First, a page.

Problem Solving In The Workplace

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TME-Becky-BarbaraWikipedia’s definition of problem-solving is used in many disciplines, sometimes with different perspectives, and often with different terminologies. For instance, it is a mental process in psychology and a computerized process in computer science. Problems can also be classified into two different types (ill-defined and well-defined) from which appropriate solutions are to be made. Ill-defined problems are those for which we do not have clear goals, solution paths, or expected solution. Well-defined problems have specific goals, clearly defined solution paths, and clear expected solutions. These problems also allow for more initial planning than ill-defined problems. Being able to solve problems sometimes involves dealing with pragmatics (logic) and semantics (interpretation of the problem). The ability to understand what the goal of the problem is and what rules could be applied represent the key to solving the problem. Sometimes the problem requires some abstract thinking and coming up with a creative solution. To expand on this further – Problem solving from a coaching perspective is the gap between the current situation and a desired outcome. It’s an ongoing process that is an integral part of work and life and maybe it’s time to look at it some a different perspective.

In this article, we will explore techniques for leaders, management and staff to identify and define problems, move from problem oriented to solution focused thinking and finally talk about creative solutions. Problems can be looked at through the lens that shows they are really opportunities. Lessons and growth both professionally and individually can come from problems. The learning comes from the process of addressing the problem; sometimes having to stretch us pass our comfort zones. Problems can point out blind spots and make us aware that we may be doing an OK job with a particular situation but we could do better.

Empowering Problems come in various sizes:

>> Big and complicated

>> Some more easily resolved

Big and complicated problems may take some time to resolve and should include other people to help resolve the problem. Easily resolved problems occur at any time and typically someone has the answer to the problem or a process/procedure that can be followed to get the resolution completed quickly. An example of this could be the power going out, and if there is a generator, getting it running as quickly as possible or going to a contingency plan that was created so clients/customers can be notified quickly and staff understands what they need to do.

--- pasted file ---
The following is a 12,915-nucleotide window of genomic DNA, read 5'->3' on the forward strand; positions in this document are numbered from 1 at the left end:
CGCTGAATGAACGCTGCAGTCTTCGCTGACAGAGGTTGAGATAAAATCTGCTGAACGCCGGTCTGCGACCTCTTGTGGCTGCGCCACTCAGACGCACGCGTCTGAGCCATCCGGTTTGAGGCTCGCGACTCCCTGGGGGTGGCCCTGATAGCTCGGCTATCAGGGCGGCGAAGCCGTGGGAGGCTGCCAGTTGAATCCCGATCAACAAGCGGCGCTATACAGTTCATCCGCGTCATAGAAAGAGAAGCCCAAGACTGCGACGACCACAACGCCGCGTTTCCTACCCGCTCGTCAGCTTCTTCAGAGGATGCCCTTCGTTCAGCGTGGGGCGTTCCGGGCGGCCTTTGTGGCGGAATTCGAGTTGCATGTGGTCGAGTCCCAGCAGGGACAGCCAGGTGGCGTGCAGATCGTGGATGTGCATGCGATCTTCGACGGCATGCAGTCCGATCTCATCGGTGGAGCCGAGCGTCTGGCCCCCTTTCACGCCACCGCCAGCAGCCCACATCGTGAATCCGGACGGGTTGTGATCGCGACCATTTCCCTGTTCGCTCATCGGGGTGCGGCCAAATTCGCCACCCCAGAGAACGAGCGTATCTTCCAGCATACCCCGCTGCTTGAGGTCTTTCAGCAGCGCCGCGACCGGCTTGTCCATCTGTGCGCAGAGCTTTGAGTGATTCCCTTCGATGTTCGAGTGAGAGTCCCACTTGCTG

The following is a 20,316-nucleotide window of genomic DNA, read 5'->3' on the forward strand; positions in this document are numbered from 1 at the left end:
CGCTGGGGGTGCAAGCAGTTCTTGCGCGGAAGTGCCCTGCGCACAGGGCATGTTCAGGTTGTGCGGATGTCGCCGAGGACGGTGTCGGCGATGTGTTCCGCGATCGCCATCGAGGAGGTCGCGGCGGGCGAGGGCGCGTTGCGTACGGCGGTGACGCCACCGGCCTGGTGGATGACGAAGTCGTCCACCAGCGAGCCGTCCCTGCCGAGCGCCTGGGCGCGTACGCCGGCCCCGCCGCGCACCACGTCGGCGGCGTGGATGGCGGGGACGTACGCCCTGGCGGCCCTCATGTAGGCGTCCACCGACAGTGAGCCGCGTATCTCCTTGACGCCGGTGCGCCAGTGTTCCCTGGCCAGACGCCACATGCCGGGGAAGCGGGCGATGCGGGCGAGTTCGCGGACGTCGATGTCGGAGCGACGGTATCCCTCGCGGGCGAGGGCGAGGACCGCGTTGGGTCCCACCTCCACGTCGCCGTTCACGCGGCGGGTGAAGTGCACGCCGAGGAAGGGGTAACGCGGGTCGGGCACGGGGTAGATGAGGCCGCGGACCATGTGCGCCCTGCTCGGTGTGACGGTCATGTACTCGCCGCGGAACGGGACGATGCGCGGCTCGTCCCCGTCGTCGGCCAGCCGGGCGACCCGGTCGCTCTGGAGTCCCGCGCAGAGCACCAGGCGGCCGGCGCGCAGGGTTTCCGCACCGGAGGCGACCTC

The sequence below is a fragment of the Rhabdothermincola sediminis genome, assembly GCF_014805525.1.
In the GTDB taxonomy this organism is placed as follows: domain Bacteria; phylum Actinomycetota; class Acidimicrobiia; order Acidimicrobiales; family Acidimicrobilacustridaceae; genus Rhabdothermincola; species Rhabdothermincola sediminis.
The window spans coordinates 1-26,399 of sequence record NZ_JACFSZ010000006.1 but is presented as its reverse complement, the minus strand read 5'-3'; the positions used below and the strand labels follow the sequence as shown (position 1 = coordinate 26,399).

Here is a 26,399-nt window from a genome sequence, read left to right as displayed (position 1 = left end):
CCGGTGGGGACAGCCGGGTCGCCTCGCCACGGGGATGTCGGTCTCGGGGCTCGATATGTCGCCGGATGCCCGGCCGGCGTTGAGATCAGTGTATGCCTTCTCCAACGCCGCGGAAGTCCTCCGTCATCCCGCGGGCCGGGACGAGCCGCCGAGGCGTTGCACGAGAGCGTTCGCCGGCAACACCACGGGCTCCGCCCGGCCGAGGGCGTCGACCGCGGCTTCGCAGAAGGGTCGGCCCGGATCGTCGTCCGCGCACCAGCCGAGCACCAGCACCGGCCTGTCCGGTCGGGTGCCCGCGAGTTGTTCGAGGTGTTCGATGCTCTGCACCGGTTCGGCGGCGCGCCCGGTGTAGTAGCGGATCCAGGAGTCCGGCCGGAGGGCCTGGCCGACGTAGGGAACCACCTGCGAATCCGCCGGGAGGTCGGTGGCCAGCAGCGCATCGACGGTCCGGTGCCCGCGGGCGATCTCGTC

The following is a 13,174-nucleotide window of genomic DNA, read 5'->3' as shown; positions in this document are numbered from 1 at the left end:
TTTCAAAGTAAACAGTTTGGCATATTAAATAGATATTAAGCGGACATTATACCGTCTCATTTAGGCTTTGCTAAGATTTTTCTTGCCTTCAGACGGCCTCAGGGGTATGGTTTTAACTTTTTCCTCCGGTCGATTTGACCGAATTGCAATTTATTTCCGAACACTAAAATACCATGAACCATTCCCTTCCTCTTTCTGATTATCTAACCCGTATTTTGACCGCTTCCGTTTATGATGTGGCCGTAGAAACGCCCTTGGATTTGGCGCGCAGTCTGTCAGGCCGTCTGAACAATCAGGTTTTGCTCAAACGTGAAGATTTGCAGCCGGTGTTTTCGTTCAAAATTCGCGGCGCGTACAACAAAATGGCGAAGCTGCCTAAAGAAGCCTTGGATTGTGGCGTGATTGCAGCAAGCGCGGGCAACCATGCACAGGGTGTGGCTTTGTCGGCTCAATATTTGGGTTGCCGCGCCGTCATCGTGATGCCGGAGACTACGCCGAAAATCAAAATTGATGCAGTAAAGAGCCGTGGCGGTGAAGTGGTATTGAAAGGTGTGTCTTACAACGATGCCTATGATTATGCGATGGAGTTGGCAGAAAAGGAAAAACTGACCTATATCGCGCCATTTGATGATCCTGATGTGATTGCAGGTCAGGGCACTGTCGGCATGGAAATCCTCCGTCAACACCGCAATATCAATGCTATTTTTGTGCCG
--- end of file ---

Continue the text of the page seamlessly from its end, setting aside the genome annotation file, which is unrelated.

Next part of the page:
Workplaces present ongoing challenges on a daily basis that require solving problems. The problems have to be dealt with constructively and fairly. Employees need necessary skills to identify solutions to problems through knowledge, facts, data, and the ability to think on their feet. They have to have the ability to assess the problem and then find solutions. Sometimes it’s very important to not try and tackle the problem by oneself but instead involve others which is called collaboration. When others are pulled into help, the first important step is to establish ground rules. Important ground rules include no criticism of an idea is allowed; strive for the longest list – go for quantity (brainstorming); strive for creativity – “wild and crazy ideas should be encouraged and build on ideas of others. Of course this way of thinking works on problem solving that doesn’t need to be done “right now.” An example of this could be a branch office that is uncooperative and continuously turns in reports late, there are poor morale issues, there is a lack of consistent communication with the branch manager and poor performance of the branch overall.